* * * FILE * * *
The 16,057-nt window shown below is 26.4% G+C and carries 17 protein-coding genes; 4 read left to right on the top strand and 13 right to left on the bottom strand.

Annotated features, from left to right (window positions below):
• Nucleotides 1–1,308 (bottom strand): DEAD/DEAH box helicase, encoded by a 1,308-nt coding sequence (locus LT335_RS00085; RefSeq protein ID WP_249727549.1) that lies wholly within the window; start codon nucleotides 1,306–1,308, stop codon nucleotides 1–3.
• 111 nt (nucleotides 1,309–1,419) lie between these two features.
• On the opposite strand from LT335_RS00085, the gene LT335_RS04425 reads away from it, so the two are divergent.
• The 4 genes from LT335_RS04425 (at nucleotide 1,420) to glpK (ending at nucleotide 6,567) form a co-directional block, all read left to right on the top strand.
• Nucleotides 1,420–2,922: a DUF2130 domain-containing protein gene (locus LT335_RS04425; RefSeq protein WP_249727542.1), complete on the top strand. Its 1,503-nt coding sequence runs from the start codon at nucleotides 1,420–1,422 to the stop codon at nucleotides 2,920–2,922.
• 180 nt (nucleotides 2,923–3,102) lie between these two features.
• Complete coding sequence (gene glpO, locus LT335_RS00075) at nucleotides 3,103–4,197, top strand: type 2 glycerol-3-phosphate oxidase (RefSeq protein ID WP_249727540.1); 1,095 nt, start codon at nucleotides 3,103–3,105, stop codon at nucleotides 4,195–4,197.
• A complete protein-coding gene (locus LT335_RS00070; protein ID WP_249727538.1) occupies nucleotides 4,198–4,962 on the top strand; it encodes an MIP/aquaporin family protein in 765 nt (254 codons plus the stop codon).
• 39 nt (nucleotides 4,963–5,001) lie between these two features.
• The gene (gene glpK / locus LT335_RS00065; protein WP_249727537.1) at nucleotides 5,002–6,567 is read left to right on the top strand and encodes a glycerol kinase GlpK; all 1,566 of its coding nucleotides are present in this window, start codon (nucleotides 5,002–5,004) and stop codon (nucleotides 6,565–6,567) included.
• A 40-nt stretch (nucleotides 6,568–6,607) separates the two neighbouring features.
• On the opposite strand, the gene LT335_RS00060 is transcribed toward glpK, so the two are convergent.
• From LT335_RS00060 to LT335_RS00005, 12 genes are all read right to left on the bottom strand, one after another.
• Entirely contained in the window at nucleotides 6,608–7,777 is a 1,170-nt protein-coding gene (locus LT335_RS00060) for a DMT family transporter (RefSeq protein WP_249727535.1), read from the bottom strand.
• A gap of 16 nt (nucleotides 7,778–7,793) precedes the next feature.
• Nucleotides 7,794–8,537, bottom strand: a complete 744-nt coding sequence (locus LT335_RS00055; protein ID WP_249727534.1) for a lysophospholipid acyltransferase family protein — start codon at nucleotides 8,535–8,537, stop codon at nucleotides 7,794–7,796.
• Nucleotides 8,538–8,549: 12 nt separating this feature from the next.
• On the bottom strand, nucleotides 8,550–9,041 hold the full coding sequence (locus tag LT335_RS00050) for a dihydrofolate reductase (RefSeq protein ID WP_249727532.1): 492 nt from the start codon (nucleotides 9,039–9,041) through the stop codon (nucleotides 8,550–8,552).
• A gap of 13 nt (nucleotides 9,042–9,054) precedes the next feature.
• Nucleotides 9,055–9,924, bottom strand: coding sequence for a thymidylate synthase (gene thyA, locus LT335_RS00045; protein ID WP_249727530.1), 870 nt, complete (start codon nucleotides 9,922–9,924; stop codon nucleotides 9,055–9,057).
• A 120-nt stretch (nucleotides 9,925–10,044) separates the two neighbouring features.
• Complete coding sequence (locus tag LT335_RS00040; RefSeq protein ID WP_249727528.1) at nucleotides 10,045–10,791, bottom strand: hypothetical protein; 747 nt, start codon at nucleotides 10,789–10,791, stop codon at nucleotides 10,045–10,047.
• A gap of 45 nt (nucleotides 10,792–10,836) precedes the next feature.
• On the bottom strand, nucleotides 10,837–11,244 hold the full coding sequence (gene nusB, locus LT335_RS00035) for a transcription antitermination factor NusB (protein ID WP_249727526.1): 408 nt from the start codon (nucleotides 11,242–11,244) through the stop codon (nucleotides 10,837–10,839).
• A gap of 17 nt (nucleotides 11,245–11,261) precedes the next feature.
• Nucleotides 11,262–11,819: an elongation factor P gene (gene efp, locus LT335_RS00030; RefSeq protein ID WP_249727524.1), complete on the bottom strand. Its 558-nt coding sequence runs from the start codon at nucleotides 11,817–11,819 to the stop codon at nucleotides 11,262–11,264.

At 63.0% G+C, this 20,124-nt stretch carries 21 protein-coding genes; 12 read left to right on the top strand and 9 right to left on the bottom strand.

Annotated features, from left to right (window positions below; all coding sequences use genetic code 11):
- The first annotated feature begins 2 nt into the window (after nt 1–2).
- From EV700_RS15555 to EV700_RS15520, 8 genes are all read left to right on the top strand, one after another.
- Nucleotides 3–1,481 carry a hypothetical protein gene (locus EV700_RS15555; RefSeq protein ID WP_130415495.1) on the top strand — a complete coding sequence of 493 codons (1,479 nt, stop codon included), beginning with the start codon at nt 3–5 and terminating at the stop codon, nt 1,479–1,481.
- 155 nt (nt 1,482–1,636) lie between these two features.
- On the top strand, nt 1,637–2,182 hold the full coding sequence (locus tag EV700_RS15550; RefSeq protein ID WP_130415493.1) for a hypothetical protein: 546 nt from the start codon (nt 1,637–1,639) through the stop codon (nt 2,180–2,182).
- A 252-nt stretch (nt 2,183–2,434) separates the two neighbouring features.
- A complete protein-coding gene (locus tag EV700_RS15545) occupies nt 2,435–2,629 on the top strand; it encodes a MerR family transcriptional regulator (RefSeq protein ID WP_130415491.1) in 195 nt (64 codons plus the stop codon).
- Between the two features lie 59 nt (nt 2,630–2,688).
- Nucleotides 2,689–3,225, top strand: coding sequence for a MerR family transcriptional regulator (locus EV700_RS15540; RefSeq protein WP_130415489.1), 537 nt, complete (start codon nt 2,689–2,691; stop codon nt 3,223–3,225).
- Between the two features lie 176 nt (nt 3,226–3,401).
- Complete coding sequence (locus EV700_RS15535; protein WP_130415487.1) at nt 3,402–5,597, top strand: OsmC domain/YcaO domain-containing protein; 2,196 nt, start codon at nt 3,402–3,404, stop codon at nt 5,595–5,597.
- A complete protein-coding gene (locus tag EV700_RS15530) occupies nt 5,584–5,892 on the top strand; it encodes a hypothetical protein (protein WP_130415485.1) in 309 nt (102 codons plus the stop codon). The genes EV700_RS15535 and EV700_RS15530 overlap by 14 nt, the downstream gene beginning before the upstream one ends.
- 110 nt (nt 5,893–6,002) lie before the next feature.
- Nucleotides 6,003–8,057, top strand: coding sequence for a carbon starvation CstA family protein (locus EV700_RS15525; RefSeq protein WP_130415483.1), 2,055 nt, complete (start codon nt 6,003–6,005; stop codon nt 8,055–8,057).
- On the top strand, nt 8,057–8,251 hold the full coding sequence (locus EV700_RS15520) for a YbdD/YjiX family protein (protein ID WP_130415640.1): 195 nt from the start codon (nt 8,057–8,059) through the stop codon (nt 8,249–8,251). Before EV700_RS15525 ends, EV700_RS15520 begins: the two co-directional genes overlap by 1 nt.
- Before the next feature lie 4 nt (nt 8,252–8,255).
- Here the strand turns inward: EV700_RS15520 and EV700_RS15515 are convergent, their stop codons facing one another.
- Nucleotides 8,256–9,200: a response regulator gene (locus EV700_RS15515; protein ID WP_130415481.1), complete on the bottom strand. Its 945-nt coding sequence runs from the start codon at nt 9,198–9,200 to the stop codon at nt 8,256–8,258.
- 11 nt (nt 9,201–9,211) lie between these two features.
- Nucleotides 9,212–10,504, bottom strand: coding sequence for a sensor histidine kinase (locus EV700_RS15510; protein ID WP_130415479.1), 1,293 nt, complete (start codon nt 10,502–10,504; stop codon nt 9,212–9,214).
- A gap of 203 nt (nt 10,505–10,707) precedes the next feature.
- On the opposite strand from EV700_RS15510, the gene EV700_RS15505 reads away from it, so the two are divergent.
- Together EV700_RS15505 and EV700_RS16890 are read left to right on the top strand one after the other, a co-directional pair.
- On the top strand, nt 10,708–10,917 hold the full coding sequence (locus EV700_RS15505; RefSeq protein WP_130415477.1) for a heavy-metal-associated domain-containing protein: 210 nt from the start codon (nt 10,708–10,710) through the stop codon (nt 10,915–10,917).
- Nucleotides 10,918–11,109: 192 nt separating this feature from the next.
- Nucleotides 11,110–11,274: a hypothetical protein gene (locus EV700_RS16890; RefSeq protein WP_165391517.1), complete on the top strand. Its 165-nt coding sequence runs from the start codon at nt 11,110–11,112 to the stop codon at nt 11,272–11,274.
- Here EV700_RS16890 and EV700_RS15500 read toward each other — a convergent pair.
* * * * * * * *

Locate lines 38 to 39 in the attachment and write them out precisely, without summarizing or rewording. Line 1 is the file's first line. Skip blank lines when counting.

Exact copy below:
- Between the two features lie 59 nt (nt 2,630–2,688).
- Nucleotides 2,689–3,225, top strand: coding sequence for a MerR family transcriptional regulator (locus EV700_RS15540; RefSeq protein WP_130415489.1), 537 nt, complete (start codon nt 2,689–2,691; stop codon nt 3,223–3,225).